It states the northern section of the reef has been significantly affected by coral bleaching, with “high levels of coral mortality”.

“For those corals to have the best chance of recovery, the water quality needs to be as good as possible,” the Environment Department wrote.

Endangered plants, animals on land: Environment Department

The State Government has already begun removing cattle from Springvale Station in a bid to reduce sediment run-off.

The Environment Department said it would invest a substantial amount of public money for conservation work on the property to further reduce run-off, with the price tag set at $30,000 a hectare.

The department also said the property was home to endangered or vulnerable flora and fauna species, including the northern quoll, red goshawk, brown antelope orchid and spectacled flying fox.

In a statement to the ABC, the Environment Department said it was the Government’s “intention that Springvale Station be declared a nature refuge”.

But it said such a declaration would “not necessarily preclude the commencement of activities proposed under the mining lease application”.

A spokesman for the Land Court said the objection to the proposed mine would be heard in August.

Lakefield National Park contributes more reef runoff than all combined cattle properties in the catchment

The $7 million purchase of Springvale Station at Lakeland last year by the Department of Environment and Heritage Protection to prevent sediment runoff onto the Great Barrier Reef derives from incorrect data and is a waste of a viable, developed grazing property.

The adjoining property owner and former Mayor of Cook Shire, Graham Elmes said Lakefield National Park, not Springvale, according to government data was responsible for 86 per cent of sediment runoff into Princes Charlotte Bay.

A spokesman for EHS Minister Stephen Miles said Springvale “reportedly was responsible for up to 40 per cent of gully-derived sediment in the Normanby catchment, which is a significant upper catchment draining onto the northern Great Barrier Reef.

“The Queensland Government aims to manage and conserve Springvale’s significant biophysical values, and contribute to improved water quality in the Normanby River catchment by reducing sediment runoff from the property.”

Former Cook Shire Mayor Graham Elmes says Springvale Station was bought under false pretences by the Qld Environment Dept. Lakefield National Park contributes 86 per cent of runoff onto the Great Barrier Reef, according to government data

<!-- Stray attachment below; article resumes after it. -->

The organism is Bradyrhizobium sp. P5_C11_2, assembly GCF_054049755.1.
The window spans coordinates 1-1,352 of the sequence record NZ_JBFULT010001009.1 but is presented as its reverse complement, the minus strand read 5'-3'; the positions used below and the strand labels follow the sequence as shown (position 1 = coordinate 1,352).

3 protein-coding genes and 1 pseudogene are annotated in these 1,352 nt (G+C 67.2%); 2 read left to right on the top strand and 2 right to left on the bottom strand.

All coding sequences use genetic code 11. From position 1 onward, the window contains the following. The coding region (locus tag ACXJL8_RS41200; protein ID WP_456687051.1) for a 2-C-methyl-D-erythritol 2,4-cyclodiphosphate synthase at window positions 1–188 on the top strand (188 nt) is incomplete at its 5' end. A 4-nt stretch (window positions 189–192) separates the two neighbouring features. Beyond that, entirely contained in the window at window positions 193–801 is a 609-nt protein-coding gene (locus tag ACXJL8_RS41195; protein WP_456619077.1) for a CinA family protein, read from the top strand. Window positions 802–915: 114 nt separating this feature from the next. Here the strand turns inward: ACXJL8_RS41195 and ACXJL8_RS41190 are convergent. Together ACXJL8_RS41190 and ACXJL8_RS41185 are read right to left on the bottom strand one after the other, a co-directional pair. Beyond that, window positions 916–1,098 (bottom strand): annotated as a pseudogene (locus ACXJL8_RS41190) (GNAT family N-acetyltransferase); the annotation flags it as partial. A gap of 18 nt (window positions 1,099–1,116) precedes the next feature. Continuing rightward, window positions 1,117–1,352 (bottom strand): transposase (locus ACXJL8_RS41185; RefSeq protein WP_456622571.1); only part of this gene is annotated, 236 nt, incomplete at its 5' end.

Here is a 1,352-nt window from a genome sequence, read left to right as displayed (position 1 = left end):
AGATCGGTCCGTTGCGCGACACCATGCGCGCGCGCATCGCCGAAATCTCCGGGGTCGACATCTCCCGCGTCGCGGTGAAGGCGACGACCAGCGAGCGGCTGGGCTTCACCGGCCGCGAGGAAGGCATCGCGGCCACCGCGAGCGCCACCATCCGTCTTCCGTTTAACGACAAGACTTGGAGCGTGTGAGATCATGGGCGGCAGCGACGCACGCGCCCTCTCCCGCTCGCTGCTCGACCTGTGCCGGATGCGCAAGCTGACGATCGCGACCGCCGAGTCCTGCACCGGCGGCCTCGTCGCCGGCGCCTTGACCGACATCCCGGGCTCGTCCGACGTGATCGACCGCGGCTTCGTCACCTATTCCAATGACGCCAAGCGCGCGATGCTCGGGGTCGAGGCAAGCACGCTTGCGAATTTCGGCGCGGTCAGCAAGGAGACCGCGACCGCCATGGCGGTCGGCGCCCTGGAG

In late March Mr Elmes met with EHP staff at Lakeland where he pointed out, according to a report from the Cape York Local Marine Park Authority, that 86 per cent of tested sediment levels found on the bed of Princes Charlotte Bay originated from the Bizant River system that runs through the destocked, 5370 square kilometre Lakefield National Park and not from the Normanby River catchment.

He said gravel pits and 40 kilometres of gravel road running through the Kalpowar section of the national park were major sources of soil sediment runoff.

“After every wet season the national parks have to re-sheet their gravel roads with thousands of tonnes of gravel extracted from their own open gravel pits on the park,” Mr Elmes said.

“Where do they think the runoff from the pits and all this gravel from the roads ends up after floods?

“The report says the Marrett River that runs through Kalpowar puts 19 per cent and the North Kennedy 21 per cent into the Bizant River that contributes another 46 per cent of sediment that empties into Princes Charlotte Bay.”

The report states runoff from Springvale Station and the 11 other cattle properties in the(Normanby) catchment above the coastal plains represents only nine per cent of the total sediment found on the bed of Princes Charlotte Bay.

“This nine percent of runoff is spread across 11 former or existing cattle properties including Springvale in the Normanby catchment,” Mr Elmes explained.

“If it is averaged across all 11 places then Springvale’s runoff contribution is less than one per cent.”

Section 1.3.6 of the report says: ‘…riverine delivered sediments from the upper catchment (ie sourced from above the coastal plain) only represent about nine per cent of the sediment present on the bed of Princes Charlotte Bay.’

It goes on to say: ‘It is clear that a great deal more research is required to unravel the interaction with sediment delivered to the near shore zone in Princes Charlotte Bay by tidal currents, and sediment delivered to the reef in flood plumes…’

The spokesman said the former cattle station would be destocked of cattle by October 31, 2017, when it would be declared a Nature Refuge under the Nature Conservation Act.

“The longer-term intent is to dedicate the property as a higher class of protected area as a conservation park. This process will be subject to a negotiated native title outcome through the Cape York Tenure Resolution Program,” he said.

“Implementation of a program of works to manage and reduce erosion on the property will commence in 2017.

“Research does indicate that sediment flowing into Princess Charlotte Bay comes from a range of sources including Lakefield National Park, which is a natural source.

“We know feral animals can cause soil erosion, which is why the Queensland Government has feral animal control programs in place in national parks including Lakefield.

“These activities aim to reduce the impacts of hard hoofed pests, particularly cattle and pigs that adversely impact on watercourses, and subsequently sediment erosion.”

Mr Elmes said: “The government’s own data shows they have wasted a lot of money buying this property and now they want to turn it into a conservation park, which most locals are dead against.